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How do you manage your time? As academics we don’t necessarily work the traditional 9-5 job. In fact, I’d argue that for most of us we work more than 40 hours a week, since we can work different hours and those grading weeks are intensive. I’ll speak to how I manage my time generally speaking. Of course, there are those triage weeks where I am really focusing on what absolutely has to get done!

My priority is teaching, so that is always the main focus at work. Everything else is secondary. Given that my job is a teaching focused position it makes sense that priority numero uno is teaching. But, I do more than teach. I also advise and mentor students and this is also important. Most weeks I would say that this is priority number two during the advising hours and emails. The next priority is my research or the book that I’m working on with two Women’s Studies colleagues.

What I do is schedule in time for my “own” work. I actually schedule this in my Outlook. I do this for numerous reasons. It’s important to note this time and frankly my colleagues on Outlook can see busy bubbles in my schedule. This ensures that I don’t get queried during my research or writing time. The other thing that I have done is more collaborative work with some of my former students. This offers a collaborative conference paper or possible publication and it’s also a mentoring project. These are shared projects that I have found fulfilling.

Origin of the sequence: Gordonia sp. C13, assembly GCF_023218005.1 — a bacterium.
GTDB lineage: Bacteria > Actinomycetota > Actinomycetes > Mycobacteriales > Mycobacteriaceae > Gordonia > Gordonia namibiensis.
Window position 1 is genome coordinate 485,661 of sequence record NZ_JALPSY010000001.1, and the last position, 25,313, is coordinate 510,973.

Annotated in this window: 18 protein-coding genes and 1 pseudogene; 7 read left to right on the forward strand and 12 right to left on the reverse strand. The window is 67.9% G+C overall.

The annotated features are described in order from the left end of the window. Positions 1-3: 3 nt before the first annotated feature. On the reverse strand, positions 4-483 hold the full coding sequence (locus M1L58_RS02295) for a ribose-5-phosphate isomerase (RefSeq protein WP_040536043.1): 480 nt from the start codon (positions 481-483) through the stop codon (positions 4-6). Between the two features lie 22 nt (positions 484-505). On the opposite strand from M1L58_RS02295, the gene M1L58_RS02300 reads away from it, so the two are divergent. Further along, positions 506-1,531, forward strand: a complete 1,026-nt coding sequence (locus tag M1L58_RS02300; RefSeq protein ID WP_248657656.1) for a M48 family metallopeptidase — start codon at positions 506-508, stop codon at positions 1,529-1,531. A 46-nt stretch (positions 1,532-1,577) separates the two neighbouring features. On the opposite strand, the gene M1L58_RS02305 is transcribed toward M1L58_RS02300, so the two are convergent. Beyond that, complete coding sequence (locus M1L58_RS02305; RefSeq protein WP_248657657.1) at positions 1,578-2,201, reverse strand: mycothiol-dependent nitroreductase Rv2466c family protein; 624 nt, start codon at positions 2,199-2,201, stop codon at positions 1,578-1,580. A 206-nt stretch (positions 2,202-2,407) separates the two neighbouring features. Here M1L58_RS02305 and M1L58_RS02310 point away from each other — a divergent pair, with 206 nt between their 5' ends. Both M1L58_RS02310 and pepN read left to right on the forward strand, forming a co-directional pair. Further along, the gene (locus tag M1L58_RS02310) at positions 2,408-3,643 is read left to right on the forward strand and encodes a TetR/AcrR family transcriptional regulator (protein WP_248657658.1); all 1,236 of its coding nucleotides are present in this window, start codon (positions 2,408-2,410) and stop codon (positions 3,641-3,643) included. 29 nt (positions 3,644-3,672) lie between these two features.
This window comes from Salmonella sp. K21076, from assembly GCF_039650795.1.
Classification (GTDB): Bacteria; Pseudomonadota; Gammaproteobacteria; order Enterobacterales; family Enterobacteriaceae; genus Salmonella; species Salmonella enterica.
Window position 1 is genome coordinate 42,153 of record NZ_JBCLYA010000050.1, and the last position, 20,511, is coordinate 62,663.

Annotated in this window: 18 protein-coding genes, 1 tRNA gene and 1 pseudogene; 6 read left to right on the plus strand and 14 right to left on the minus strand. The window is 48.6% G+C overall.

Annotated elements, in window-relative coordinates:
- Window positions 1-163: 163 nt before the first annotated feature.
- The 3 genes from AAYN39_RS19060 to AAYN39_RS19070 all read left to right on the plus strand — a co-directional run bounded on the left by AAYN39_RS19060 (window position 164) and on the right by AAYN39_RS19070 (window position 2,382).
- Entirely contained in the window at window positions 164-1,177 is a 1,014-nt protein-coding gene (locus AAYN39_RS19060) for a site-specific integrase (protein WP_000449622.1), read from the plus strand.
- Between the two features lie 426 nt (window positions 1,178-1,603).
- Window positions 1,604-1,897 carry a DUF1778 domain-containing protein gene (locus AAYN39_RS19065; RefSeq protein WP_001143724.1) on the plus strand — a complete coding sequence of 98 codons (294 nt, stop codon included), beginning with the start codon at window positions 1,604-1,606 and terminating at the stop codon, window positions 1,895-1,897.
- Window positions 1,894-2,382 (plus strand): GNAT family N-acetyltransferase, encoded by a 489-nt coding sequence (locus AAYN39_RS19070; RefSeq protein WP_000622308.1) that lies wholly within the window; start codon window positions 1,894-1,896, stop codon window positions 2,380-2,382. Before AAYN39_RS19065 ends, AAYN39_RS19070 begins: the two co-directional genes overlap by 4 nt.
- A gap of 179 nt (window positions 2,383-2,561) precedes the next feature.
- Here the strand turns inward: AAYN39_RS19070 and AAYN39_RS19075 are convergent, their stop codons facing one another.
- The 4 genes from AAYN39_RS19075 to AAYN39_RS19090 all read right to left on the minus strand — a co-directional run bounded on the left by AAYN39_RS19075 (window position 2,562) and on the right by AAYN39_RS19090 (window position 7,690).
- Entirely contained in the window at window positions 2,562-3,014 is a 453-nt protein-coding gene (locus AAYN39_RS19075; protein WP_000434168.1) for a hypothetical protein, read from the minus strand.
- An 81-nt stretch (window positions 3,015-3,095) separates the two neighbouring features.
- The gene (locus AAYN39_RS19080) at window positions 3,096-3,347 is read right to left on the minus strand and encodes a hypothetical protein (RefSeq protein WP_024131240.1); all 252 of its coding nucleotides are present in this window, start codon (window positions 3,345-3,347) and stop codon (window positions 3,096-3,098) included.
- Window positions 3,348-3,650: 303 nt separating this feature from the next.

When I am in the midst of a busy project time (Summer), I will actually time my work and during this time I have to step away from social media ( #socmedia ) in order to stay focused on writing. I also will block in body breaks–stretching, a walk around the building or time for a snack. I know that this might sound very regimented, but it works for me. And, if you know me, you might be smiling and thinking that this sounds like something I would do!

How do you manage your time?

2 thoughts on “Time

  1. Making appointments in Outlook to do writing/research is an EXCELLENT idea, especially when you have a culture of using Outlook to check colleagues’ availability. I’m surprised more people don’t do this.

    Also, making that appointment acknowledges that this is part of your work, not something you do “if you have time”.

  2. Hi Jo: You know that I agree. A few years back when I got a meeting appointment I was dumbfounded and had that epiphany! So, yes, now I schedule in my time for my exercise, my work, and even my kid pick ups from school so that people see that my time is booked.

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